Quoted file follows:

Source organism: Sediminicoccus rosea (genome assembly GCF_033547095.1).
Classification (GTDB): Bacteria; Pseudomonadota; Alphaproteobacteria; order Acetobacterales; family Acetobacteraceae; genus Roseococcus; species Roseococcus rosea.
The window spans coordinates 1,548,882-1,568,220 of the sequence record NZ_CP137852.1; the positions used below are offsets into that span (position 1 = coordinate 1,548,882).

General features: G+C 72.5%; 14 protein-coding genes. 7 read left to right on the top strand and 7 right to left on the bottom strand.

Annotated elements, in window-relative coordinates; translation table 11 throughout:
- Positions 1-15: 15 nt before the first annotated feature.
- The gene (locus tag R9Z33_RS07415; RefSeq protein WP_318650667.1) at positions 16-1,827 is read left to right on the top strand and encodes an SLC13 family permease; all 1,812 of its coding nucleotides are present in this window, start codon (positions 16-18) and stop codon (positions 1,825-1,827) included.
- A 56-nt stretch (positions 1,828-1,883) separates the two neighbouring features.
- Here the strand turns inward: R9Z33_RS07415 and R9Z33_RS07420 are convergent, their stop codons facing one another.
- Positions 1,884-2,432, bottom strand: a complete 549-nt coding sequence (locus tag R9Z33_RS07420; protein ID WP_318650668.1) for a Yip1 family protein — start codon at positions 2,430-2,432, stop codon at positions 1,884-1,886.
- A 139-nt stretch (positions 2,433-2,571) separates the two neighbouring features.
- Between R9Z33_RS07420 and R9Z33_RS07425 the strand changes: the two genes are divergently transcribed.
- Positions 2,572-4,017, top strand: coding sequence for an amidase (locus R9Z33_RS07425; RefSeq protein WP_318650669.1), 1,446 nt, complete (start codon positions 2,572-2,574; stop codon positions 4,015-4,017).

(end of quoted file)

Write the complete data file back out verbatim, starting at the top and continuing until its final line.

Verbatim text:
Source organism: Sediminicoccus rosea (genome assembly GCF_033547095.1).
Classification (GTDB): Bacteria; Pseudomonadota; Alphaproteobacteria; order Acetobacterales; family Acetobacteraceae; genus Roseococcus; species Roseococcus rosea.
The window spans coordinates 1,548,882-1,568,220 of the sequence record NZ_CP137852.1; the positions used below are offsets into that span (position 1 = coordinate 1,548,882).

General features: G+C 72.5%; 14 protein-coding genes. 7 read left to right on the top strand and 7 right to left on the bottom strand.

Annotated elements, in window-relative coordinates; translation table 11 throughout:
- Positions 1-15: 15 nt before the first annotated feature.
- The gene (locus tag R9Z33_RS07415; RefSeq protein WP_318650667.1) at positions 16-1,827 is read left to right on the top strand and encodes an SLC13 family permease; all 1,812 of its coding nucleotides are present in this window, start codon (positions 16-18) and stop codon (positions 1,825-1,827) included.
- A 56-nt stretch (positions 1,828-1,883) separates the two neighbouring features.
- Here the strand turns inward: R9Z33_RS07415 and R9Z33_RS07420 are convergent, their stop codons facing one another.
- Positions 1,884-2,432, bottom strand: a complete 549-nt coding sequence (locus tag R9Z33_RS07420; protein ID WP_318650668.1) for a Yip1 family protein — start codon at positions 2,430-2,432, stop codon at positions 1,884-1,886.
- A 139-nt stretch (positions 2,433-2,571) separates the two neighbouring features.
- Between R9Z33_RS07420 and R9Z33_RS07425 the strand changes: the two genes are divergently transcribed.
- Positions 2,572-4,017, top strand: coding sequence for an amidase (locus R9Z33_RS07425; RefSeq protein WP_318650669.1), 1,446 nt, complete (start codon positions 2,572-2,574; stop codon positions 4,015-4,017).